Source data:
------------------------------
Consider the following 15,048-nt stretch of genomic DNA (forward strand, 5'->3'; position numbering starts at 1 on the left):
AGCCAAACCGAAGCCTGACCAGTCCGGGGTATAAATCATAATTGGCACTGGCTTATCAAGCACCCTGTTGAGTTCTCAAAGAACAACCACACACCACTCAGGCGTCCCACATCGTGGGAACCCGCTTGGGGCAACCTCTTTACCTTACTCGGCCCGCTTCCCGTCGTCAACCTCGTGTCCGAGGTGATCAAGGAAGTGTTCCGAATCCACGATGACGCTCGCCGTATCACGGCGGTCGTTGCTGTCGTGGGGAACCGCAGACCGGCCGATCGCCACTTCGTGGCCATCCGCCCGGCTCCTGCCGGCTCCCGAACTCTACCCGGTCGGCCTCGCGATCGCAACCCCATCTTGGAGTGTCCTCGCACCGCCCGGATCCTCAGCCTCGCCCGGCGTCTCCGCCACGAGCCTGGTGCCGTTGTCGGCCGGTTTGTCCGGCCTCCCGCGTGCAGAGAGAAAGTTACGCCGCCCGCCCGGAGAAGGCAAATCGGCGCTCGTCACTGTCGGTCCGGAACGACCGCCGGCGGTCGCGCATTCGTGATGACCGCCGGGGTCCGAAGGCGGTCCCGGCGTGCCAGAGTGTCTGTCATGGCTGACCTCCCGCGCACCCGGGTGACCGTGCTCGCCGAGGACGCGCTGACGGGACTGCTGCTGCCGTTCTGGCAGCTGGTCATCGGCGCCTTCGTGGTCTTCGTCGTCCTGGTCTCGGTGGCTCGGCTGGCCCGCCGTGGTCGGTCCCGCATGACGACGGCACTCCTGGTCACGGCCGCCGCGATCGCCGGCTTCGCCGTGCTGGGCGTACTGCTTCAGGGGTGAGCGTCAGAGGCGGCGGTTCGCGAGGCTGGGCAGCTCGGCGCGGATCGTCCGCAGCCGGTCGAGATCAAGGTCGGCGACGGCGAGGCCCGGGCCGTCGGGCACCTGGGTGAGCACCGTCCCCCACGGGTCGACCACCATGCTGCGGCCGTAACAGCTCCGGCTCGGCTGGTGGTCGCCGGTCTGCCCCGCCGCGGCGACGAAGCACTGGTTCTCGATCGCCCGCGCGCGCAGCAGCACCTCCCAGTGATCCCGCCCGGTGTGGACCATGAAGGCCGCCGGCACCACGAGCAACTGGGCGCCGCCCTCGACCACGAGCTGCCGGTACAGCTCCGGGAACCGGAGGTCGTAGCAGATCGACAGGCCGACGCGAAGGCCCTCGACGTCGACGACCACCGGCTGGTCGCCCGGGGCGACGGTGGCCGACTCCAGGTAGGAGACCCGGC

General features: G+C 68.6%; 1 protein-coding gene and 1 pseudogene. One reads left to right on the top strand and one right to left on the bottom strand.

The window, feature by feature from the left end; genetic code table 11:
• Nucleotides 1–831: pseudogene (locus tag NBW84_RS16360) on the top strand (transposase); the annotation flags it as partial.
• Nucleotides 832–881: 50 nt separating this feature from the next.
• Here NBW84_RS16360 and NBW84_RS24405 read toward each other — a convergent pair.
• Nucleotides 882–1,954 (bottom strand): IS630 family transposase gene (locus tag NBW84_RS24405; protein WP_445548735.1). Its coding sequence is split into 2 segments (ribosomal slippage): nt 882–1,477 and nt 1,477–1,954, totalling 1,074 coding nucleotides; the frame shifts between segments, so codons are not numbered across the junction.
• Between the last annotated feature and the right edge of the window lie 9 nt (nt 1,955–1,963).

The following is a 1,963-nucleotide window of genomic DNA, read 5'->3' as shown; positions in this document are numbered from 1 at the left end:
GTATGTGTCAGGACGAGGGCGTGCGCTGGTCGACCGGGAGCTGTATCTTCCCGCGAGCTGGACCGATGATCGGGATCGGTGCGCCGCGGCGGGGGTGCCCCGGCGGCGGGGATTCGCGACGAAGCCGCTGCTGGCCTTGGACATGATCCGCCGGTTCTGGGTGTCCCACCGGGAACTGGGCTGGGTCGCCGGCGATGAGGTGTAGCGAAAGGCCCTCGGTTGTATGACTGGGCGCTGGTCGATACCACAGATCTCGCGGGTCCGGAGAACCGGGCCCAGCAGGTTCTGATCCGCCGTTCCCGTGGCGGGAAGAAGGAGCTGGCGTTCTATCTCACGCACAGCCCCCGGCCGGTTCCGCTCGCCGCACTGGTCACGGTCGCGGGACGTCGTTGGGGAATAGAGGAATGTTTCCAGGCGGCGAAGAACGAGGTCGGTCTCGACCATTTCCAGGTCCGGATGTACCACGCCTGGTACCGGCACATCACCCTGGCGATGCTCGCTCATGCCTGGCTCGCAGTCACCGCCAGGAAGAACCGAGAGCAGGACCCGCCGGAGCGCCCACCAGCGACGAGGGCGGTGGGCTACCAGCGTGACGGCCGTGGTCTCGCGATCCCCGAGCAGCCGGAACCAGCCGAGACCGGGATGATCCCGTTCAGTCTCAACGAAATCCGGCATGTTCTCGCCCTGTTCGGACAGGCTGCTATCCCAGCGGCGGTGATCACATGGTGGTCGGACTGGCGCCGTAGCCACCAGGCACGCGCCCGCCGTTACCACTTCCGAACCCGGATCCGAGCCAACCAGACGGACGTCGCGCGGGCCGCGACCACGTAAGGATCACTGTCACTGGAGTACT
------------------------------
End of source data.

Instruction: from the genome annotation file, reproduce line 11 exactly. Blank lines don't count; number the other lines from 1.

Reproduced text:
GTATGTGTCAGGACGAGGGCGTGCGCTGGTCGACCGGGAGCTGTATCTTCCCGCGAGCTGGACCGATGATCGGGATCGGTGCGCCGCGGCGGGGGTGCCCCGGCGGCGGGGATTCGCGACGAAGCCGCTGCTGGCCTTGGACATGATCCGCCGGTTCTGGGTGTCCCACCGGGAACTGGGCTGGGTCGCCGGCGATGAGGTGTAGCGAAAGGCCCTCGGTTGTATGACTGGGCGCTGGTCGATACCACAGATCTCGCGGGTCCGGAGAACCGGGCCCAGCAGGTTCTGATCCGCCGTTCCCGTGGCGGGAAGAAGGAGCTGGCGTTCTATCTCACGCACAGCCCCCGGCCGGTTCCGCTCGCCGCACTGGTCACGGTCGCGGGACGTCGTTGGGGAATAGAGGAATGTTTCCAGGCGGCGAAGAACGAGGTCGGTCTCGACCATTTCCAGGTCCGGATGTACCACGCCTGGTACCGGCACATCACCCTGGCGATGCTCGCTCATGCCTGGCTCGCAGTCACCGCCAGGAAGAACCGAGAGCAGGACCCGCCGGAGCGCCCACCAGCGACGAGGGCGGTGGGCTACCAGCGTGACGGCCGTGGTCTCGCGATCCCCGAGCAGCCGGAACCAGCCGAGACCGGGATGATCCCGTTCAGTCTCAACGAAATCCGGCATGTTCTCGCCCTGTTCGGACAGGCTGCTATCCCAGCGGCGGTGATCACATGGTGGTCGGACTGGCGCCGTAGCCACCAGGCACGCGCCCGCCGTTACCACTTCCGAACCCGGATCCGAGCCAACCAGACGGACGTCGCGCGGGCCGCGACCACGTAAGGATCACTGTCACTGGAGTACT